7/18: Chris Sale vs. TBD, 1:05 PM ET
I’m not sure what there is to say about Sale that hasn’t already been said. The Red Sox ace has been anything but this year and is in a terrible stretch right now in particular. None of his pitches are working quite like they should, but it’s the fastball in particular that is standing out to me. He’s still getting some whiffs on the offering, but he’s also allowing a ton of hard contact on the pitch. One would think a game against the Blue Jays would be what he needs to get back on track, but that certainly hasn’t been the case in 2019. Sale has faced Toronto three times this year, allowing a total of 14 runs (13 earned) over 14 2⁄3 innings (8.59 ERA). In his last start against the Blue Jays just a couple weeks ago he allowed three homers.
As with Tuesday’s game, it is not yet clear who will start this game for Toronto.
Clay Buchholz signed with the Blue Jays this past winter but has made only five starts before hitting the injured list.
Notable Position Players
Vladimir Guerrero Jr. took the world by storm last week at the Home Run Derby, putting on a show for the ages. In actual games, though, the former top prospect has yet to find his footing. He’s been a bit below-average at the plate this year with good plate discipline but without the consistently hard contact we all expect.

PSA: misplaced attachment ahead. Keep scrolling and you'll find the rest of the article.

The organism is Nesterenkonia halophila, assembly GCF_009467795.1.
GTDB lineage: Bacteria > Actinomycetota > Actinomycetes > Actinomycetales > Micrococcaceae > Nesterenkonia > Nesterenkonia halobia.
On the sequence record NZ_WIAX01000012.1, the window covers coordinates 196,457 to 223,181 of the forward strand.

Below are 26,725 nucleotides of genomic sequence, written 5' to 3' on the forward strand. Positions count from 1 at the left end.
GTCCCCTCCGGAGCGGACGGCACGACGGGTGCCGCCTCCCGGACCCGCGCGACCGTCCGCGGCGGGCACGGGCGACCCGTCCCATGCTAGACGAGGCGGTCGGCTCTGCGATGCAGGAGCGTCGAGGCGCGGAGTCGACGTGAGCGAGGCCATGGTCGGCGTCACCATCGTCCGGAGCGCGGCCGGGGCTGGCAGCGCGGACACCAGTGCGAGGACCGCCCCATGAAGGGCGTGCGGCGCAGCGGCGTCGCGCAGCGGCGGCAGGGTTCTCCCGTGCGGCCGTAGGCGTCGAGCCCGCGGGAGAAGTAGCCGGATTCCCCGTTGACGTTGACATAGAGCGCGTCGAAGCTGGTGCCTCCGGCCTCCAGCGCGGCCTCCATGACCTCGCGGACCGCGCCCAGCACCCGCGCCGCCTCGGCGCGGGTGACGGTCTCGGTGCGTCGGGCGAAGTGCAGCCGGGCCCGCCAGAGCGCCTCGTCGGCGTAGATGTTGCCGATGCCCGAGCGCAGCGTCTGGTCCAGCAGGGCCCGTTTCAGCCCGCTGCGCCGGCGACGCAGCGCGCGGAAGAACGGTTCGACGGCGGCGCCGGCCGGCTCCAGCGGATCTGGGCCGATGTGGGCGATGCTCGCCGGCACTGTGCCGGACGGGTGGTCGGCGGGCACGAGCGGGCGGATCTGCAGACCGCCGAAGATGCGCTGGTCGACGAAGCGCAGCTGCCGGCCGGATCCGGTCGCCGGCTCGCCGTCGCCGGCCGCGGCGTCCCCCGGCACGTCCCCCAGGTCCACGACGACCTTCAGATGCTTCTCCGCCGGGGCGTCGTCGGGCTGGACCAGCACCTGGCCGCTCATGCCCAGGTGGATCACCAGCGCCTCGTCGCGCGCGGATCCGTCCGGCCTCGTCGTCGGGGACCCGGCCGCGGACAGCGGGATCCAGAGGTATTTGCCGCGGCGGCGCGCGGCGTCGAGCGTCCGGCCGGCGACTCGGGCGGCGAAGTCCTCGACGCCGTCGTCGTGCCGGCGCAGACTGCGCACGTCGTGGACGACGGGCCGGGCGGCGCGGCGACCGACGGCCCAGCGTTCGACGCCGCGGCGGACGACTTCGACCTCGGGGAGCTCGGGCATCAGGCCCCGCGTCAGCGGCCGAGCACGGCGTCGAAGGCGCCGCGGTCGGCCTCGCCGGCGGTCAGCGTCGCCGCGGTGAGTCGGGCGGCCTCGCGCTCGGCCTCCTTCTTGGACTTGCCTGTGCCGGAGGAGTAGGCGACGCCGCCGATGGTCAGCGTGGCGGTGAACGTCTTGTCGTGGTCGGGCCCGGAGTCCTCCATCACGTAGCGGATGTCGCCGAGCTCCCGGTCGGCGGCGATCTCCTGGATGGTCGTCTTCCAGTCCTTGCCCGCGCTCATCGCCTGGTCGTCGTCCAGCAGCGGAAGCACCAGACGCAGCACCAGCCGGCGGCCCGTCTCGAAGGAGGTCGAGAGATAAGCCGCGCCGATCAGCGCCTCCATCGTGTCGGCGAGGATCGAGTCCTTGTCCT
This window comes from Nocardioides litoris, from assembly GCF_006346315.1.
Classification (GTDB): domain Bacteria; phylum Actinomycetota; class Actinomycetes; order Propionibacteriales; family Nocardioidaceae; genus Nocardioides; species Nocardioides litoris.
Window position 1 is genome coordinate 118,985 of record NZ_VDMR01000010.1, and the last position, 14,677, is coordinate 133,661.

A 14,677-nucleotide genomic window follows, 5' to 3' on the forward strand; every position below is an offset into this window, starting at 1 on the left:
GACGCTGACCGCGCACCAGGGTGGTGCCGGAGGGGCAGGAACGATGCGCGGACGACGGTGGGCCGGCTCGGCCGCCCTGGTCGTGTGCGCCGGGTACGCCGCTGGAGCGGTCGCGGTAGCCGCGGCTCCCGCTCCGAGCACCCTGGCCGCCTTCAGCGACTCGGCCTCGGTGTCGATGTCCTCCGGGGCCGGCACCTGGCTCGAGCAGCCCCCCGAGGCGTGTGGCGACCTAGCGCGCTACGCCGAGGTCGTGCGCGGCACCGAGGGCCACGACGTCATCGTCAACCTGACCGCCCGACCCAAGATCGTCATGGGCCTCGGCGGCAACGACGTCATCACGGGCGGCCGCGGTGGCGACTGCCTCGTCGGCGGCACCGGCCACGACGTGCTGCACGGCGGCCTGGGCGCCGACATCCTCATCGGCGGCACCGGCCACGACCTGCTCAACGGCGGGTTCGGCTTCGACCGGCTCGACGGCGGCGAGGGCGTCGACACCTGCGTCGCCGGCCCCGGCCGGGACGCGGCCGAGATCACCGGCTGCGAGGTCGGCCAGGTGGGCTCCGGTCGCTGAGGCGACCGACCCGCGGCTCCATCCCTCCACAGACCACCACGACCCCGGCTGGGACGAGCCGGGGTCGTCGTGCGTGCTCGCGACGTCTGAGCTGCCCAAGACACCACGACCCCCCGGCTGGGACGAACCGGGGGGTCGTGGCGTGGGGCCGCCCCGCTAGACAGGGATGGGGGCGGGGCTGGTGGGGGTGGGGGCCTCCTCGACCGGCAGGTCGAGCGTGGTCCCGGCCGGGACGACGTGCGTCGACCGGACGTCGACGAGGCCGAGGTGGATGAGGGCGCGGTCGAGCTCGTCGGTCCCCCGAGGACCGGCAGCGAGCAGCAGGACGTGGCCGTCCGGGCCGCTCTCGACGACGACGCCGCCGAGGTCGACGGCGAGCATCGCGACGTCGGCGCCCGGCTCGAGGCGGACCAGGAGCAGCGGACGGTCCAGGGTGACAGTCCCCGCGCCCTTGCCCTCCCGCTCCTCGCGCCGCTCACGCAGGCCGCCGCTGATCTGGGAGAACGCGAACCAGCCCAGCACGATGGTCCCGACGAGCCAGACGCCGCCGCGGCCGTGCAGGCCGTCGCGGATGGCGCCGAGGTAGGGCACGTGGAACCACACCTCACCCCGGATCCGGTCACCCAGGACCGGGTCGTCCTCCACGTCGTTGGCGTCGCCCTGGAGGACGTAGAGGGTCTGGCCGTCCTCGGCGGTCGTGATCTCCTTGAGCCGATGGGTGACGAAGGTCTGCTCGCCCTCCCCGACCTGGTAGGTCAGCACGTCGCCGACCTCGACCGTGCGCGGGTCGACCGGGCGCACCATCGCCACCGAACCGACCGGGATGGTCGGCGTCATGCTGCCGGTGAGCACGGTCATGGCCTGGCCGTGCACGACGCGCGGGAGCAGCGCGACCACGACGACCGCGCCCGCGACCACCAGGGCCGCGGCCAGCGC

Lourdes Gurriel Jr. has, somewhat quietly, been phenomenal this year. He can play a few different spots around the diamond and at the plate he has made up for below-average plate discipline with huge power and consistently hard contact.
Cavan Biggio has slowed down a bit since he was first called up, particularly in the power department, but he has a solid baseline due to his ability to draw walks.
Freddy Galvis is also slowing down a bit, but he’s still been a league-average power thanks to, again, good contact making up for poor strikeout and walk numbers.
Justin Smoak isn’t hitting for as much power as we’re used to from him and is getting killed by the BABIP gods to produce a just-barely above-average season at the plate.
Randal Grichuk is always a threat to run into one and go deep, but his inability to make consistent contact holds him back on a regular basis.
Danny Jansen buried himself with a brutal start at the plate but the Blue Jays catcher has turned it on as the year has gone on.